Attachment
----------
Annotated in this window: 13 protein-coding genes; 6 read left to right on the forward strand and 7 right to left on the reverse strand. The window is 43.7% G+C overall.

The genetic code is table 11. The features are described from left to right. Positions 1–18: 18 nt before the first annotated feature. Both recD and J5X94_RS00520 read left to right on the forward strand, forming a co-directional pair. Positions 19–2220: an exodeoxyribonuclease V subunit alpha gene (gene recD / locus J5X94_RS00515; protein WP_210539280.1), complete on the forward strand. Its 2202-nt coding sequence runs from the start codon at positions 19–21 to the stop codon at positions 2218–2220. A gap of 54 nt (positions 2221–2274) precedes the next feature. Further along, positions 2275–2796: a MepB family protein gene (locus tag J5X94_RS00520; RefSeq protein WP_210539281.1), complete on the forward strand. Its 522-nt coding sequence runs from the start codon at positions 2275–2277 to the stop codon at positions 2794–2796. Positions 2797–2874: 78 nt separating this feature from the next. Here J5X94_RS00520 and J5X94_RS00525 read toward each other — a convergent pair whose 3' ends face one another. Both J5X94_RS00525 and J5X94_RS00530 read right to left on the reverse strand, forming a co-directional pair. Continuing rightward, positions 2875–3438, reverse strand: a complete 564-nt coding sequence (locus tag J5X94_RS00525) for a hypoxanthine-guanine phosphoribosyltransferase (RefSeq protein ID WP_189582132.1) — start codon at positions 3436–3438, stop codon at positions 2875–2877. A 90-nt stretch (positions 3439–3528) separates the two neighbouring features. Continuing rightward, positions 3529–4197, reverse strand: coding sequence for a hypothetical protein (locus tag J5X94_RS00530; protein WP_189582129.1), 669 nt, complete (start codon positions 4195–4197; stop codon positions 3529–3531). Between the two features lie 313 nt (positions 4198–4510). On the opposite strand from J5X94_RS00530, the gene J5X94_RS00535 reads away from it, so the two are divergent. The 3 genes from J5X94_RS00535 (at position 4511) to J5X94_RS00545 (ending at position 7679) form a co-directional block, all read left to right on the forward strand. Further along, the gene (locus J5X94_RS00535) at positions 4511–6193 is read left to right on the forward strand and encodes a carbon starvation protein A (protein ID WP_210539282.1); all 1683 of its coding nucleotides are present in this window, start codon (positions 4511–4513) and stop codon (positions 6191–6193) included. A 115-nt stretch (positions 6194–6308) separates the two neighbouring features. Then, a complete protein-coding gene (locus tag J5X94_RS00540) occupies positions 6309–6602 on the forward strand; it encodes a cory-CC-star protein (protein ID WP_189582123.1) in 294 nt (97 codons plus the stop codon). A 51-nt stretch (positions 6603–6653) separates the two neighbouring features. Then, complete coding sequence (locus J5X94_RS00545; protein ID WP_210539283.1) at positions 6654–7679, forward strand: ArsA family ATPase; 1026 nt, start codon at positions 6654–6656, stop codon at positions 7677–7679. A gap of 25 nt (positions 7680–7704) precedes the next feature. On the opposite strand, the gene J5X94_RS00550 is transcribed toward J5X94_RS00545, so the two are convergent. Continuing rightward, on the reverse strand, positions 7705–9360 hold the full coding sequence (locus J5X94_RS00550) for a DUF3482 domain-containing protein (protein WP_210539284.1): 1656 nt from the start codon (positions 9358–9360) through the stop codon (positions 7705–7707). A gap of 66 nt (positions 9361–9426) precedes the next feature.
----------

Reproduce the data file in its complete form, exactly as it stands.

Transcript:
Annotated in this window: 13 protein-coding genes; 6 read left to right on the forward strand and 7 right to left on the reverse strand. The window is 43.7% G+C overall.

The genetic code is table 11. The features are described from left to right. Positions 1–18: 18 nt before the first annotated feature. Both recD and J5X94_RS00520 read left to right on the forward strand, forming a co-directional pair. Positions 19–2220: an exodeoxyribonuclease V subunit alpha gene (gene recD / locus J5X94_RS00515; protein WP_210539280.1), complete on the forward strand. Its 2202-nt coding sequence runs from the start codon at positions 19–21 to the stop codon at positions 2218–2220. A gap of 54 nt (positions 2221–2274) precedes the next feature. Further along, positions 2275–2796: a MepB family protein gene (locus tag J5X94_RS00520; RefSeq protein WP_210539281.1), complete on the forward strand. Its 522-nt coding sequence runs from the start codon at positions 2275–2277 to the stop codon at positions 2794–2796. Positions 2797–2874: 78 nt separating this feature from the next. Here J5X94_RS00520 and J5X94_RS00525 read toward each other — a convergent pair whose 3' ends face one another. Both J5X94_RS00525 and J5X94_RS00530 read right to left on the reverse strand, forming a co-directional pair. Continuing rightward, positions 2875–3438, reverse strand: a complete 564-nt coding sequence (locus tag J5X94_RS00525) for a hypoxanthine-guanine phosphoribosyltransferase (RefSeq protein ID WP_189582132.1) — start codon at positions 3436–3438, stop codon at positions 2875–2877. A 90-nt stretch (positions 3439–3528) separates the two neighbouring features. Continuing rightward, positions 3529–4197, reverse strand: coding sequence for a hypothetical protein (locus tag J5X94_RS00530; protein WP_189582129.1), 669 nt, complete (start codon positions 4195–4197; stop codon positions 3529–3531). Between the two features lie 313 nt (positions 4198–4510). On the opposite strand from J5X94_RS00530, the gene J5X94_RS00535 reads away from it, so the two are divergent. The 3 genes from J5X94_RS00535 (at position 4511) to J5X94_RS00545 (ending at position 7679) form a co-directional block, all read left to right on the forward strand. Further along, the gene (locus J5X94_RS00535) at positions 4511–6193 is read left to right on the forward strand and encodes a carbon starvation protein A (protein ID WP_210539282.1); all 1683 of its coding nucleotides are present in this window, start codon (positions 4511–4513) and stop codon (positions 6191–6193) included. A 115-nt stretch (positions 6194–6308) separates the two neighbouring features. Then, a complete protein-coding gene (locus tag J5X94_RS00540) occupies positions 6309–6602 on the forward strand; it encodes a cory-CC-star protein (protein ID WP_189582123.1) in 294 nt (97 codons plus the stop codon). A 51-nt stretch (positions 6603–6653) separates the two neighbouring features. Then, complete coding sequence (locus J5X94_RS00545; protein ID WP_210539283.1) at positions 6654–7679, forward strand: ArsA family ATPase; 1026 nt, start codon at positions 6654–6656, stop codon at positions 7677–7679. A gap of 25 nt (positions 7680–7704) precedes the next feature. On the opposite strand, the gene J5X94_RS00550 is transcribed toward J5X94_RS00545, so the two are convergent. Continuing rightward, on the reverse strand, positions 7705–9360 hold the full coding sequence (locus J5X94_RS00550) for a DUF3482 domain-containing protein (protein WP_210539284.1): 1656 nt from the start codon (positions 9358–9360) through the stop codon (positions 7705–7707). A gap of 66 nt (positions 9361–9426) precedes the next feature.